Use of Loop Recorders for Diagnosis of Palpitations in A&E (LIAISE)

The recruitment status of this study is unknown because the information has not been verified recently.
Verified March 2011 by Barts & The London NHS Trust.
Recruitment status was  Recruiting
Sponsor:
Information provided by:
Barts & The London NHS Trust
ClinicalTrials.gov Identifier:
NCT01170559
First received: July 26, 2010
Last updated: March 21, 2011
Last verified: March 2011
  Purpose

Heart rhythm abnormalities underlie one of the common presenting complaints to the A&E and out-patient departments, specifically awareness of heart beats or palpitations. Unless an ECG (electrocardiogram) tracing of the heart rhythm can be recorded while the patient is having symptoms, it is very difficult to determine the cause of the palpitations. The conventional approach is to refer these patients from the emergency departments to the Cardiology outpatients where they undergo repeated short term rhythm monitoring hoping to record the rhythm underlying the patient's complaint. Unfortunately, this often yields no results thus delaying definitive treatment and incurring extra costs of repeated investigations and A&E presentations. This study aims to compare the ability of the conventional approach to establish a definite diagnosis compared to that of an early invasive monitoring approach with a small implantable device that records the heart rhythm at all time for up to 18 months.


Condition Intervention
Palpitations
Device: Implantable Loop Recorder

Study Type: Interventional
Study Design: Allocation: Randomized
Intervention Model: Parallel Assignment
Masking: Open Label
Primary Purpose: Diagnostic
Official Title: Use of Implantable Loop Recorders as a Primary Investigation of Infrequent Undiagnosed ArrhythmIa Symptoms in the Emergency Department

Further study details as provided by Barts & The London NHS Trust:

Primary Outcome Measures:
  • The primary endpoint of the study is the proportion of patients achieving a definite diagnosis in each of the two groups at the end of one year [ Time Frame: 1 year ] [ Designated as safety issue: No ]

Secondary Outcome Measures:
  • The time taken from randomisation in the A&E to making the diagnosis (if any) in each group [ Time Frame: 1 Year ] [ Designated as safety issue: No ]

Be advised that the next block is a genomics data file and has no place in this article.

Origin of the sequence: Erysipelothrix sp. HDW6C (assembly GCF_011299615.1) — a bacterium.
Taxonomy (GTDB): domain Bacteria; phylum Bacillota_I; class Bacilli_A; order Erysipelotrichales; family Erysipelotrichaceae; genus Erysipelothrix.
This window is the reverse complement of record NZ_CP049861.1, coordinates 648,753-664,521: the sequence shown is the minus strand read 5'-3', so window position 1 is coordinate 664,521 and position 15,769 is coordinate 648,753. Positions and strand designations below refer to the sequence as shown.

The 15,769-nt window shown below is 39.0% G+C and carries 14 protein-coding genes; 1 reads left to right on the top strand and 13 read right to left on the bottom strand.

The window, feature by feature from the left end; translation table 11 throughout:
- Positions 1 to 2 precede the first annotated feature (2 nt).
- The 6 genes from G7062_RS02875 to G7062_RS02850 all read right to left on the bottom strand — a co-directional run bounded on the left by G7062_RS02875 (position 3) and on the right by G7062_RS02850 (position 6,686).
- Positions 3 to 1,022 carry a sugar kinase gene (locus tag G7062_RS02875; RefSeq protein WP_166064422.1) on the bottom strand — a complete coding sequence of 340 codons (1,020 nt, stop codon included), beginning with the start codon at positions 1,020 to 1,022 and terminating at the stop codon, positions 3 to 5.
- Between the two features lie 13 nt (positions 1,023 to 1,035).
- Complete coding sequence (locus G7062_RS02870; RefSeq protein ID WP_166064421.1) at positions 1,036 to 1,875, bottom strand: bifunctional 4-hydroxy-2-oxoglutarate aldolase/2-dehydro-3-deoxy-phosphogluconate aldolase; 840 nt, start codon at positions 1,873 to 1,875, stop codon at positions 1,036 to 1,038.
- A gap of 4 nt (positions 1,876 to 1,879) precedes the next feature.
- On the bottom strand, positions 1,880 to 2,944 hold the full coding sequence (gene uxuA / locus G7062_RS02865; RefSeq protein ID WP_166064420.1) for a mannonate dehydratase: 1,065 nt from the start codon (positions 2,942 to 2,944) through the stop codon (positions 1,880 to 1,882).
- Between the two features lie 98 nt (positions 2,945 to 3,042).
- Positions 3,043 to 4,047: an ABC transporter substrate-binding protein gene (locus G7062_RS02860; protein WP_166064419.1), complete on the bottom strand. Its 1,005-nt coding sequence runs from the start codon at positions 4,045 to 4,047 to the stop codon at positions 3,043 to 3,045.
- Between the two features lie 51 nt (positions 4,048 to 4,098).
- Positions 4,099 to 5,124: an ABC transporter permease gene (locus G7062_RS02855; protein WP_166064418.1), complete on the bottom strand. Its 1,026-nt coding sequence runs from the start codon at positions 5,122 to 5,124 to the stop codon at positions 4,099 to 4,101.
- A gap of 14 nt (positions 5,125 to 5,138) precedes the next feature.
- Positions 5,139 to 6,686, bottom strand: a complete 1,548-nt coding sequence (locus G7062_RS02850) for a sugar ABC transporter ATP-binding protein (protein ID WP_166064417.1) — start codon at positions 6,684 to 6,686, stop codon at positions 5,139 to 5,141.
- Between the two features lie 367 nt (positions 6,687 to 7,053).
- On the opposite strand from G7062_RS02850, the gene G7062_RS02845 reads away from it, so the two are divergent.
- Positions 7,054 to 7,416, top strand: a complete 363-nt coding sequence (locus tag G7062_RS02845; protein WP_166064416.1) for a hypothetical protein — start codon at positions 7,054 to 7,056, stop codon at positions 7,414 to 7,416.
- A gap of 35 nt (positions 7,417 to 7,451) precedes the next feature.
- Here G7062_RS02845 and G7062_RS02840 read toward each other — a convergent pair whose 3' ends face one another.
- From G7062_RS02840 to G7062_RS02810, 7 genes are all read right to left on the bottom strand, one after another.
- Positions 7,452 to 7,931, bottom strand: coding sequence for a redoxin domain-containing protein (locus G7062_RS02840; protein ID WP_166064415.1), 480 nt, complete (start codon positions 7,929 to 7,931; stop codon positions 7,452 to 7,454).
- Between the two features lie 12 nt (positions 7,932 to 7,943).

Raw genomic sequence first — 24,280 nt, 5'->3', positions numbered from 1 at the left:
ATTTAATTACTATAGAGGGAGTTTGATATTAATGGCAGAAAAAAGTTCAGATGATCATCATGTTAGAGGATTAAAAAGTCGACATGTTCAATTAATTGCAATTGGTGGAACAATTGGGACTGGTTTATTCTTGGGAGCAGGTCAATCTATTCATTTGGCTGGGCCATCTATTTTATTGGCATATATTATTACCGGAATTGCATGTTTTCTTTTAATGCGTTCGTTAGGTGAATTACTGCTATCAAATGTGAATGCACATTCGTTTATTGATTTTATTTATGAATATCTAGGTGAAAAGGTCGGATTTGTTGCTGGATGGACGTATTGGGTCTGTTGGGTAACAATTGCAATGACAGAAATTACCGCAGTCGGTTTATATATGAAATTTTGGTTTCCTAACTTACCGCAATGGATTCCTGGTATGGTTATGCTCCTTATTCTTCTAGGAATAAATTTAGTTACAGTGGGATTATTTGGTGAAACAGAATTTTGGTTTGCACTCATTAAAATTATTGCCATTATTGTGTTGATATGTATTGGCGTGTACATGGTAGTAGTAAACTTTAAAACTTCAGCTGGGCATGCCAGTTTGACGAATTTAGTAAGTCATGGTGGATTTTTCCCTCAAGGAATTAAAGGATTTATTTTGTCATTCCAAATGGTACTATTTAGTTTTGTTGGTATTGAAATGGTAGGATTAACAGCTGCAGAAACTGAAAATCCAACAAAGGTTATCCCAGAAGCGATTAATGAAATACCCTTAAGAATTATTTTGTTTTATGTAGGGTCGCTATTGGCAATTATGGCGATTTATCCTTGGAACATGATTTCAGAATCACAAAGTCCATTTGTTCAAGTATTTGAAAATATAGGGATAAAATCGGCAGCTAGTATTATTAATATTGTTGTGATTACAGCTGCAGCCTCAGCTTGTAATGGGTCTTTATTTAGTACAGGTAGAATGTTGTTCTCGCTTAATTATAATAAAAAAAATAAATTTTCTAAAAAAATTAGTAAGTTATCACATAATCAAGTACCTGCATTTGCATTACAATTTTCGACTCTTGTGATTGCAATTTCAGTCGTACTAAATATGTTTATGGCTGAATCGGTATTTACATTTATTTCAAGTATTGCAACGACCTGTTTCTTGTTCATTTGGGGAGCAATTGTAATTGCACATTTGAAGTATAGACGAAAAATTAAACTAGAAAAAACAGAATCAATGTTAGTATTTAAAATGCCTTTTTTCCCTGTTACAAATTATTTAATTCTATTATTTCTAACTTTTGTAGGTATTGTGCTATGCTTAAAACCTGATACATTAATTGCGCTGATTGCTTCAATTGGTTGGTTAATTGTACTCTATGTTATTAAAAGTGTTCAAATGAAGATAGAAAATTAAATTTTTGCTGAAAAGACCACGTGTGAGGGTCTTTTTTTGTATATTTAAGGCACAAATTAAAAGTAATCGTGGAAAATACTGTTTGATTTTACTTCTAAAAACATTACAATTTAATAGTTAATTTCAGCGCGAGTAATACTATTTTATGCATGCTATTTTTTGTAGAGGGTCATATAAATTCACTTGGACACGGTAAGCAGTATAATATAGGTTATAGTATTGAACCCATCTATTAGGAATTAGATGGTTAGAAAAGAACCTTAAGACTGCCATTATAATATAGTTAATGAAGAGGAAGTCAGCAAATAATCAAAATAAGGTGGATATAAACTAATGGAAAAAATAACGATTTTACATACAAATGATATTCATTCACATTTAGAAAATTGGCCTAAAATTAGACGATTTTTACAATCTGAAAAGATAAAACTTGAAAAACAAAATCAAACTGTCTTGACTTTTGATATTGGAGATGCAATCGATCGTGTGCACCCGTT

• The cost of achieving a diagnosis in each group [ Time Frame: 1 Year ] [ Designated as safety issue: No ]

Estimated Enrollment: 56
Study Start Date: April 2010
Estimated Primary Completion Date: October 2011 (Final data collection date for primary outcome measure)
Arms Assigned Interventions
Experimental: Group 1: ILR Group
Group allocated to receiving an ILR in the A&E department.
Device: Implantable Loop Recorder
Other Name: Reveal XT
No Intervention: Group 2: Conventional
Group randomised to conventional lines of investigation

  Eligibility

Ages Eligible for Study:   18 Years and older
Genders Eligible for Study:   Both
Accepts Healthy Volunteers:   No
Criteria

Inclusion Criteria:

  • Age 18 years or older
  • Good history of episodic symptomatic sustained palpitations (sudden onset and offset, fast heart beats, may be associated with shortness of breath or dizziness)
  • Terminates before presentation to hospital
  • Episodes occur at a frequency of less than once every two weeks
  • Never previously caught on ECG or ambulatory monitoring
  • Normal resting ECG

Exclusion Criteria:

  • Contraindication to ILR implantation i.e. ongoing oral anticoagulation with INR >1.6, ongoing infection, sepsis or fever, etc.
  • Palpitations suggestive of extrasystoles (single missed or dropped beats)
  • Known or suspected severe valvular or myocardial heart disease

    • An audible heart murmur
    • Any abnormality on the surface ECG
  • Thyrotoxicosis
  • Patients who refuse an ILR when offered will not be included in either limb of the study
  Contacts and Locations
Please refer to this study by its ClinicalTrials.gov identifier: NCT01170559

Contacts
Contact: Richard Schilling, MD, FRCP +442076018639 r.schilling@qmul.ac.uk

Locations
United Kingdom
Barts and the London NHS Trust Recruiting
London, United Kingdom, EC1A 7BE
Sponsors and Collaborators
Barts & The London NHS Trust
Investigators
Principal Investigator: Richard Schilling, MD, FRCP Barts and the London NHS Trust, Queen Mary University of London
  More Information

No publications provided

Responsible Party: Professor Richard Schilling, Barts and the London NHS Trust/ Queen Mary University of London
ClinicalTrials.gov Identifier: NCT01170559     History of Changes
Other Study ID Numbers: 006628 BLT
Study First Received: July 26, 2010
Last Updated: March 21, 2011
Health Authority: United Kingdom: Barts and the London NHS Trust
United Kingdom: Camden and Islington Research Ethics Committee

ClinicalTrials.gov processed this record on April 17, 2014